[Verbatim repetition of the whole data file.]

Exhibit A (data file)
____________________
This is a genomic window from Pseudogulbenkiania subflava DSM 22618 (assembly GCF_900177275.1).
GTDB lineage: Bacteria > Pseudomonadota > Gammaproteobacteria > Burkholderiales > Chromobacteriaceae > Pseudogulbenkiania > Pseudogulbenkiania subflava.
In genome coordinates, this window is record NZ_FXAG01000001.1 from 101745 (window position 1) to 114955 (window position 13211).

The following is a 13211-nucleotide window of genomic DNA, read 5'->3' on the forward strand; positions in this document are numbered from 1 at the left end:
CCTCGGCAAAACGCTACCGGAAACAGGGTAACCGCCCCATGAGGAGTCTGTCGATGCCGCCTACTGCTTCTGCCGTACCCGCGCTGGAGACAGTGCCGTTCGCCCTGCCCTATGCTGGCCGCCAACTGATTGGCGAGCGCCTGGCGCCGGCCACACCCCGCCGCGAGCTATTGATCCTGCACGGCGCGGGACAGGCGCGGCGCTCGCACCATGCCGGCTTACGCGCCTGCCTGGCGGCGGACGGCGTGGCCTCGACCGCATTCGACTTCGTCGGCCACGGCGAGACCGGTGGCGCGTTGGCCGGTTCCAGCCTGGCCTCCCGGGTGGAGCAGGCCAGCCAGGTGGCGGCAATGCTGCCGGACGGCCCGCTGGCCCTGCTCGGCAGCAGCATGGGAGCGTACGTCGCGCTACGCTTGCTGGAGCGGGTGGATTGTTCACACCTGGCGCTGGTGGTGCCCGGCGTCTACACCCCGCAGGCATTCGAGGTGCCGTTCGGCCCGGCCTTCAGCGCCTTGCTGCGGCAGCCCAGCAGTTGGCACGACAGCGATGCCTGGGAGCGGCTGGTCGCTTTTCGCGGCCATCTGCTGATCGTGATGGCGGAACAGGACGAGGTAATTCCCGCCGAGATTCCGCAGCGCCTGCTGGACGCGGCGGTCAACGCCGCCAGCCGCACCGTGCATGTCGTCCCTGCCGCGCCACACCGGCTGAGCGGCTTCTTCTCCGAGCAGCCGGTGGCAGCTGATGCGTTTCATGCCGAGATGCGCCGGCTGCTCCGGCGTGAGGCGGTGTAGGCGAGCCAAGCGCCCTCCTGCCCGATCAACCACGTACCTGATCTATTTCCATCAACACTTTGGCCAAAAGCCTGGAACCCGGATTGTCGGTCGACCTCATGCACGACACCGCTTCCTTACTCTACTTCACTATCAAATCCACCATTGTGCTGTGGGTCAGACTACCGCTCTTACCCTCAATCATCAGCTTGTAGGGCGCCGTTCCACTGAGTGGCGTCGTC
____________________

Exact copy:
This is a genomic window from Pseudogulbenkiania subflava DSM 22618 (assembly GCF_900177275.1).
GTDB lineage: Bacteria > Pseudomonadota > Gammaproteobacteria > Burkholderiales > Chromobacteriaceae > Pseudogulbenkiania > Pseudogulbenkiania subflava.
In genome coordinates, this window is record NZ_FXAG01000001.1 from 101745 (window position 1) to 114955 (window position 13211).

The following is a 13211-nucleotide window of genomic DNA, read 5'->3' on the forward strand; positions in this document are numbered from 1 at the left end:
CCTCGGCAAAACGCTACCGGAAACAGGGTAACCGCCCCATGAGGAGTCTGTCGATGCCGCCTACTGCTTCTGCCGTACCCGCGCTGGAGACAGTGCCGTTCGCCCTGCCCTATGCTGGCCGCCAACTGATTGGCGAGCGCCTGGCGCCGGCCACACCCCGCCGCGAGCTATTGATCCTGCACGGCGCGGGACAGGCGCGGCGCTCGCACCATGCCGGCTTACGCGCCTGCCTGGCGGCGGACGGCGTGGCCTCGACCGCATTCGACTTCGTCGGCCACGGCGAGACCGGTGGCGCGTTGGCCGGTTCCAGCCTGGCCTCCCGGGTGGAGCAGGCCAGCCAGGTGGCGGCAATGCTGCCGGACGGCCCGCTGGCCCTGCTCGGCAGCAGCATGGGAGCGTACGTCGCGCTACGCTTGCTGGAGCGGGTGGATTGTTCACACCTGGCGCTGGTGGTGCCCGGCGTCTACACCCCGCAGGCATTCGAGGTGCCGTTCGGCCCGGCCTTCAGCGCCTTGCTGCGGCAGCCCAGCAGTTGGCACGACAGCGATGCCTGGGAGCGGCTGGTCGCTTTTCGCGGCCATCTGCTGATCGTGATGGCGGAACAGGACGAGGTAATTCCCGCCGAGATTCCGCAGCGCCTGCTGGACGCGGCGGTCAACGCCGCCAGCCGCACCGTGCATGTCGTCCCTGCCGCGCCACACCGGCTGAGCGGCTTCTTCTCCGAGCAGCCGGTGGCAGCTGATGCGTTTCATGCCGAGATGCGCCGGCTGCTCCGGCGTGAGGCGGTGTAGGCGAGCCAAGCGCCCTCCTGCCCGATCAACCACGTACCTGATCTATTTCCATCAACACTTTGGCCAAAAGCCTGGAACCCGGATTGTCGGTCGACCTCATGCACGACACCGCTTCCTTACTCTACTTCACTATCAAATCCACCATTGTGCTGTGGGTCAGACTACCGCTCTTACCCTCAATCATCAGCTTGTAGGGCGCCGTTCCACTGAGTGGCGTCGTC